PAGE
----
It’s all about the money, or in this case it’s all about the person who holds the money! Find out who has the ability to release or withhold the budget tagged for IT spend. Do not harass them, instead schedule a meeting and enquire how the money is being allocated and if room is available in the current and upcoming budgets for your project. Have a case laid out as to why you need that particular budget and respect the decision. Remember that they also have a manager, executive or board to answer to. Work with them and get on their radar.
Once they know that your project exists, is credible and has support, it will make it easier for them to allocate resources your way. It’s also worth having an extremely good working and professional relationship with this person as if they can champion your company to upper management, then there would be more sway internally to getting your costs approved.
Before engaging IT contractors, ensure that your own house is in order first. Do you have the resources allocated? The approval? The time and commitment?
Make it easier for everyone by creating an IT operations plan that can forecast months in advance. This helps budget gatekeepers set aside money specifically for your project. Furthermore, it shows management that this is not just a reactive project, but rather a well thought out plan with start and end dates. The plan shows them that your project is not a resource black hole with no fixed date of deliverables. It will help secure backing and the budget you need to get your project off the ground. Only after you have this support should you start really digging into your IT contracts.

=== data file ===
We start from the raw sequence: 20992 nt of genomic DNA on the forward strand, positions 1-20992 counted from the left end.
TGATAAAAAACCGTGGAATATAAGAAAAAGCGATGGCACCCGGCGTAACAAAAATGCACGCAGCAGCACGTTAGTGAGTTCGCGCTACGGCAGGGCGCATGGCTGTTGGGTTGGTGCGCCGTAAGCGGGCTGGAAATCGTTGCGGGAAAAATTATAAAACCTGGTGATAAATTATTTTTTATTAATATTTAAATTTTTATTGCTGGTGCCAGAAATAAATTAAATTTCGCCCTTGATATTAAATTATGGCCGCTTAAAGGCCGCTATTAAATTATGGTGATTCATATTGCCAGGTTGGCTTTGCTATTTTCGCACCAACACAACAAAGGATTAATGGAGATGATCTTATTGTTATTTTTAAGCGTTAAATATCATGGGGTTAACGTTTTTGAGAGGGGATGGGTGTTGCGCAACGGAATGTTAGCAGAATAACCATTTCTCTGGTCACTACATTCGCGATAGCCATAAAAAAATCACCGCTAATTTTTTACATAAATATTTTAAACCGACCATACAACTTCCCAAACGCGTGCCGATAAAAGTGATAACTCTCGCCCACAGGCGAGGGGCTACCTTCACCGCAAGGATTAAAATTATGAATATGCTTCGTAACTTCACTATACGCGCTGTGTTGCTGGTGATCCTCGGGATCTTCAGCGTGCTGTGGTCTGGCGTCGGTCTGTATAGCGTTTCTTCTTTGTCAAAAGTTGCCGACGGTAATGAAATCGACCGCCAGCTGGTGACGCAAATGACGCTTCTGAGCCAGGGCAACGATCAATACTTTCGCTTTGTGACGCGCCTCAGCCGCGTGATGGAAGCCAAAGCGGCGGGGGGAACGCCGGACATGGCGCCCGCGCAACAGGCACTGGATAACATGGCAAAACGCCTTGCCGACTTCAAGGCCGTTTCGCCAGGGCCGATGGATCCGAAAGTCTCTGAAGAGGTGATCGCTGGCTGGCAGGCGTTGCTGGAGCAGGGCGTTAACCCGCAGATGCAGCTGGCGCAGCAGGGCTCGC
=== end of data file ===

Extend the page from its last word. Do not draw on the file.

Unless you also hold a law degree or have long standing approved experience when it comes to IT contract law, it is a good idea to lawyer up to make sure that the legal side of these contracts are up to par. If your company employs a legal team or an in-house lawyer, considering how much money and time commitment is on the table with these contracts, it is well worth having the contracts approved by them. If you do not have in-house legal resources, send it to a third party law firm to take a second look at the contract before signing.
If possible, a face-to-face meeting is ideal, as it makes it harder for vendors to dodge questions or evade conversations. It saves precious time and makes the decision process of whether to keep the relationship an easier one. There is only so much push-and-pull that you can do before relationships become strained. At this point it is a good idea to take a step back and review the relationship. The case may be that it might be time drop the vendor or supplier or completely re-negotiate agreements from the ground up.
The purpose of such a meeting should be two fold. It should be to determine whether the vendor stays in your list of suppliers and it should also define what criteria is needed to be met for you both to move forward. Remember that compromise is important and fair but too many could jeopardise your business objectives and benefit.